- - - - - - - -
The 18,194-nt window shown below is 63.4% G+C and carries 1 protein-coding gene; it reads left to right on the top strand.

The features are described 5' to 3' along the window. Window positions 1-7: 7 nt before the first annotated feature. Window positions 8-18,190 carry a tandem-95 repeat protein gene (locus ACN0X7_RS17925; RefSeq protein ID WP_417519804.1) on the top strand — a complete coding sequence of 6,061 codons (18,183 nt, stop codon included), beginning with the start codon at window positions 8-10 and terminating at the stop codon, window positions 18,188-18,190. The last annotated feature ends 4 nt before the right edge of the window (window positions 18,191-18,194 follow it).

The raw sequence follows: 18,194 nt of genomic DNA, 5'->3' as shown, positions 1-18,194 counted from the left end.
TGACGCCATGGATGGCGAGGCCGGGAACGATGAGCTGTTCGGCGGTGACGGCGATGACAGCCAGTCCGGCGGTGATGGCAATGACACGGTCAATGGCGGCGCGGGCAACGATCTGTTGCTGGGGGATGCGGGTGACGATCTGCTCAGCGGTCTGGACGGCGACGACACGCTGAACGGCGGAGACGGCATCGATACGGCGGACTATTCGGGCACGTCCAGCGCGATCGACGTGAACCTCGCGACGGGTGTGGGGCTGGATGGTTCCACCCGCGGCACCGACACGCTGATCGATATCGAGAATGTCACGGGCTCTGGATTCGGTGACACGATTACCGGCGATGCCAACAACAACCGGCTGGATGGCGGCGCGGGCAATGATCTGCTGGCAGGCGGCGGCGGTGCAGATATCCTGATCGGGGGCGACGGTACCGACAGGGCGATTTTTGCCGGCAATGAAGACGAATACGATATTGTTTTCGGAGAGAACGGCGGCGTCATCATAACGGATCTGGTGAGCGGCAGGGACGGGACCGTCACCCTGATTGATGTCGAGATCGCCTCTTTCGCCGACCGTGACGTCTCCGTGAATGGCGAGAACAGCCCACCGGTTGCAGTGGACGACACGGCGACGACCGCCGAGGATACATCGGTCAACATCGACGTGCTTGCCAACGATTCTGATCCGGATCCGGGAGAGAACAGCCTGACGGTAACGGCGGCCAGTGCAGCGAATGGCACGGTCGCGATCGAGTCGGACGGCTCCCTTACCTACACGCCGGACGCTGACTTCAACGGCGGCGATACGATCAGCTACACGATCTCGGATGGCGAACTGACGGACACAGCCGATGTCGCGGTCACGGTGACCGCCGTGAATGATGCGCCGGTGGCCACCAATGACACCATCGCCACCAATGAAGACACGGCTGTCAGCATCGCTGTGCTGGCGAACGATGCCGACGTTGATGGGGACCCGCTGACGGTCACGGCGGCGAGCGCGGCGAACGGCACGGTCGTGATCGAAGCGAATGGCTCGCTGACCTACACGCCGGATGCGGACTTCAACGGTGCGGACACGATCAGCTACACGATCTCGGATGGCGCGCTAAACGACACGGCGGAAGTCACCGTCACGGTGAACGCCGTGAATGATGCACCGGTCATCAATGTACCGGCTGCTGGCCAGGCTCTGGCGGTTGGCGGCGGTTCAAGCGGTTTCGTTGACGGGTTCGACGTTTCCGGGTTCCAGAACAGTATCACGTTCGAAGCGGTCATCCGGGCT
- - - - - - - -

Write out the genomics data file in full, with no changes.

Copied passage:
The 18,194-nt window shown below is 63.4% G+C and carries 1 protein-coding gene; it reads left to right on the top strand.

The features are described 5' to 3' along the window. Window positions 1-7: 7 nt before the first annotated feature. Window positions 8-18,190 carry a tandem-95 repeat protein gene (locus ACN0X7_RS17925; RefSeq protein ID WP_417519804.1) on the top strand — a complete coding sequence of 6,061 codons (18,183 nt, stop codon included), beginning with the start codon at window positions 8-10 and terminating at the stop codon, window positions 18,188-18,190. The last annotated feature ends 4 nt before the right edge of the window (window positions 18,191-18,194 follow it).

The raw sequence follows: 18,194 nt of genomic DNA, 5'->3' as shown, positions 1-18,194 counted from the left end.
TGACGCCATGGATGGCGAGGCCGGGAACGATGAGCTGTTCGGCGGTGACGGCGATGACAGCCAGTCCGGCGGTGATGGCAATGACACGGTCAATGGCGGCGCGGGCAACGATCTGTTGCTGGGGGATGCGGGTGACGATCTGCTCAGCGGTCTGGACGGCGACGACACGCTGAACGGCGGAGACGGCATCGATACGGCGGACTATTCGGGCACGTCCAGCGCGATCGACGTGAACCTCGCGACGGGTGTGGGGCTGGATGGTTCCACCCGCGGCACCGACACGCTGATCGATATCGAGAATGTCACGGGCTCTGGATTCGGTGACACGATTACCGGCGATGCCAACAACAACCGGCTGGATGGCGGCGCGGGCAATGATCTGCTGGCAGGCGGCGGCGGTGCAGATATCCTGATCGGGGGCGACGGTACCGACAGGGCGATTTTTGCCGGCAATGAAGACGAATACGATATTGTTTTCGGAGAGAACGGCGGCGTCATCATAACGGATCTGGTGAGCGGCAGGGACGGGACCGTCACCCTGATTGATGTCGAGATCGCCTCTTTCGCCGACCGTGACGTCTCCGTGAATGGCGAGAACAGCCCACCGGTTGCAGTGGACGACACGGCGACGACCGCCGAGGATACATCGGTCAACATCGACGTGCTTGCCAACGATTCTGATCCGGATCCGGGAGAGAACAGCCTGACGGTAACGGCGGCCAGTGCAGCGAATGGCACGGTCGCGATCGAGTCGGACGGCTCCCTTACCTACACGCCGGACGCTGACTTCAACGGCGGCGATACGATCAGCTACACGATCTCGGATGGCGAACTGACGGACACAGCCGATGTCGCGGTCACGGTGACCGCCGTGAATGATGCGCCGGTGGCCACCAATGACACCATCGCCACCAATGAAGACACGGCTGTCAGCATCGCTGTGCTGGCGAACGATGCCGACGTTGATGGGGACCCGCTGACGGTCACGGCGGCGAGCGCGGCGAACGGCACGGTCGTGATCGAAGCGAATGGCTCGCTGACCTACACGCCGGATGCGGACTTCAACGGTGCGGACACGATCAGCTACACGATCTCGGATGGCGCGCTAAACGACACGGCGGAAGTCACCGTCACGGTGAACGCCGTGAATGATGCACCGGTCATCAATGTACCGGCTGCTGGCCAGGCTCTGGCGGTTGGCGGCGGTTCAAGCGGTTTCGTTGACGGGTTCGACGTTTCCGGGTTCCAGAACAGTATCACGTTCGAAGCGGTCATCCGGGCT